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October 22, 2006

Urban Interactive's Ghosts of Liberty

Last Tuesday's Boston Globe had a fascinating article by Peter DeMarco about a new "interactive adventure game" that has residents scrambling all over the city in a game with live actors and mobile phones. The game is called Ghosts of Liberty.

The company is called Urban Interactive, and creator Nicholas Tommarello began it with an interactive adventure in the Museum of Science designed as a team-building exercise for corporate employees, replacing the somewhat less fun icebreakers and trust-building games that see you falling back into someone else's arms or sharing little truths about one's self, as Harvard management says in the story.

In this adventure, teams meet at a bar and pay $60 per group to participate. They are given instructions by an actor and cell phones, with the teams working together to solve mysteries involving Boston historical landmarks in an effort to track down a terrorist, with the help of ghostly voices, a combination of live actors and cell phone messages that leads teams through an adventure that lasts for a few hours.

The intent is to create a game that both engages tourists and natives to interact with the city in a way that stretches far beyond a tour bus, as some of the participants mention in the story.

These are considered "augmented reality" games and are very much in line with our writing about alternate reality games, as well as the recent "Come Out and Play" conference in New York. These games create a fictional story that puts people in touch with the real world as part-scavenger hunt/part-mystery. And modern technology is one of the aids, as cell phones allow for a new type of communication that enables these real-time, real-world events to take place.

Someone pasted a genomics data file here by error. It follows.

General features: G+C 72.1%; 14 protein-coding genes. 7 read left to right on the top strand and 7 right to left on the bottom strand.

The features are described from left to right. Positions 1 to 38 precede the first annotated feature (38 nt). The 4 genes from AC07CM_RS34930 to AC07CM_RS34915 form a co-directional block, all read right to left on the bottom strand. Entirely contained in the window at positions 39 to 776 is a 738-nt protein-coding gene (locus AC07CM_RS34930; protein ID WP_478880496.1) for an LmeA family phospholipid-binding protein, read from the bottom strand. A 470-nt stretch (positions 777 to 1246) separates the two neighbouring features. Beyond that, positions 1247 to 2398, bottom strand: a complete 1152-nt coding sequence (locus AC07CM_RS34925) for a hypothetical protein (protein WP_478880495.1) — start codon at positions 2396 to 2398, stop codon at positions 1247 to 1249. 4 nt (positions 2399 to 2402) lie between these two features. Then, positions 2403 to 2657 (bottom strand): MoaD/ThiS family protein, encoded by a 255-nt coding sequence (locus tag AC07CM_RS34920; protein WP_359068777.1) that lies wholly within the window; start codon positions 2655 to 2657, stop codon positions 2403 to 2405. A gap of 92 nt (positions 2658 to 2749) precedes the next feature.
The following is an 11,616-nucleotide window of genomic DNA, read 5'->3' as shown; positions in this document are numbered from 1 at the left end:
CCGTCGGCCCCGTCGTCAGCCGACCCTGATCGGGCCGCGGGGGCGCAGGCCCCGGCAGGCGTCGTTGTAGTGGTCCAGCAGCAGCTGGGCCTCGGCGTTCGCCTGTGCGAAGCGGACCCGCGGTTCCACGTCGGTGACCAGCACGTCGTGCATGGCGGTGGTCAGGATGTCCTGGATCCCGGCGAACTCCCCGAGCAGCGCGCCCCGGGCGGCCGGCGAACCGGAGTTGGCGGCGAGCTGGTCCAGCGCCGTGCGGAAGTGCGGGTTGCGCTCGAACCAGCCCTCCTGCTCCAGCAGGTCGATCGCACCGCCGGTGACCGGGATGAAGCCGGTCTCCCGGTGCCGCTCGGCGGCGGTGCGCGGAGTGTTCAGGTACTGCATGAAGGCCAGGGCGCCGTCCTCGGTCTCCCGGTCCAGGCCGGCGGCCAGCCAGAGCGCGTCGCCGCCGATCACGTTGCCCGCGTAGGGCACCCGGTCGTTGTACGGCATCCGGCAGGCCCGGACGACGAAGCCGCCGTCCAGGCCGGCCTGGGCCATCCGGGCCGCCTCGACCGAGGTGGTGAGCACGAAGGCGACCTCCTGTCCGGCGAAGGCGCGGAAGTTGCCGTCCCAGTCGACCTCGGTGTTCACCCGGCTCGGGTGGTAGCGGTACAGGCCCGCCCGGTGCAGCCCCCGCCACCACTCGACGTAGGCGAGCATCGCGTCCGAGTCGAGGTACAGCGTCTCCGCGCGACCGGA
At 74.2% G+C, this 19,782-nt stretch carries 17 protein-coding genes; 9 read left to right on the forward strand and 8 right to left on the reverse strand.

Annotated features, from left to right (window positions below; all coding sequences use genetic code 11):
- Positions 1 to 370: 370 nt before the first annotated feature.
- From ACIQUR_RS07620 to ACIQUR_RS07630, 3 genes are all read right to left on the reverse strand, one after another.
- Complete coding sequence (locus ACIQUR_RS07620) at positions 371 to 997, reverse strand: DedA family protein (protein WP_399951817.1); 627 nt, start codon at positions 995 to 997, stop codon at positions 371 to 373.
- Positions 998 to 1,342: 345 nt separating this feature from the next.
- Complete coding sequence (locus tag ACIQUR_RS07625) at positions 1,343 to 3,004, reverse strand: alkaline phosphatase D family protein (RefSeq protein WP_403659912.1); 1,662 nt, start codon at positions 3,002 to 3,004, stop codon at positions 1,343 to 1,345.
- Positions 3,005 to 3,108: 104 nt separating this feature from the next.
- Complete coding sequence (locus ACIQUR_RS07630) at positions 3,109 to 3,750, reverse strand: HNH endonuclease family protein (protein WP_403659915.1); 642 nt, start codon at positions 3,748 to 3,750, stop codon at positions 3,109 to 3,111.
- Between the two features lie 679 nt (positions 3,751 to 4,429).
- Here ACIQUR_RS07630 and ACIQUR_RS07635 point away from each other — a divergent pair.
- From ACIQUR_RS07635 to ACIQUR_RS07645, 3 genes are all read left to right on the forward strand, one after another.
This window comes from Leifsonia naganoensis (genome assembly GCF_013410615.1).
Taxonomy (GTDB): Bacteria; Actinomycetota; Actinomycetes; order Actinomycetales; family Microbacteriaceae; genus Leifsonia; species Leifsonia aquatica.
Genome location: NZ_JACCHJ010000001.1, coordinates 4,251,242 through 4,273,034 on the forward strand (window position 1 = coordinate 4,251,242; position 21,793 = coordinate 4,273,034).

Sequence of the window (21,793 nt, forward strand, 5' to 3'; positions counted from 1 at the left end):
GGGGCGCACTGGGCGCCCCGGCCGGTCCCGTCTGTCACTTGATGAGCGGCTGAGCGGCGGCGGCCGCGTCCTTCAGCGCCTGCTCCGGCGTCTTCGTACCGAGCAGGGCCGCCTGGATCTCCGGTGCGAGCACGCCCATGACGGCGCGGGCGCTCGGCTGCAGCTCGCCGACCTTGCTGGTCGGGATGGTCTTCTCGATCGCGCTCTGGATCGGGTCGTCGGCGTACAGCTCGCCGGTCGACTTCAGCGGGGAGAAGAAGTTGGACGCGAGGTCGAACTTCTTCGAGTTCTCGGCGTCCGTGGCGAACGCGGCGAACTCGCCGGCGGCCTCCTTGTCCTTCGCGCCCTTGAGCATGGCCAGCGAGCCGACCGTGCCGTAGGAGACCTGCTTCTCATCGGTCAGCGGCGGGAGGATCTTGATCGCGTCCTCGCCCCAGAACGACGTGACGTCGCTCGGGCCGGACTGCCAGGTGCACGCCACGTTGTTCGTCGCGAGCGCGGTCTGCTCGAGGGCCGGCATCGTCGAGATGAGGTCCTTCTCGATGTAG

This game took place throughout the North End. The next one, scheduled for the spring, will take place at Harvard Square. The team with the best score over the two-week run of the game gets their choice of a variety of prizes.

The owner describes it as "part interactive theater, part scavenger hunt, part treasure hunt, part choose-your-own adventure novel. You've got to play it to understand." And I would describe it as a great example of convergence culture, with new technology enabling new forms of play and entertainment that empower and enable interactivity and user creativity by creating an immersive story world in a real physical space for an evening.

Basically, it's like a make-shift mystery cruise and a chance for enabling entertainment, exercise, and education in an innovative way.

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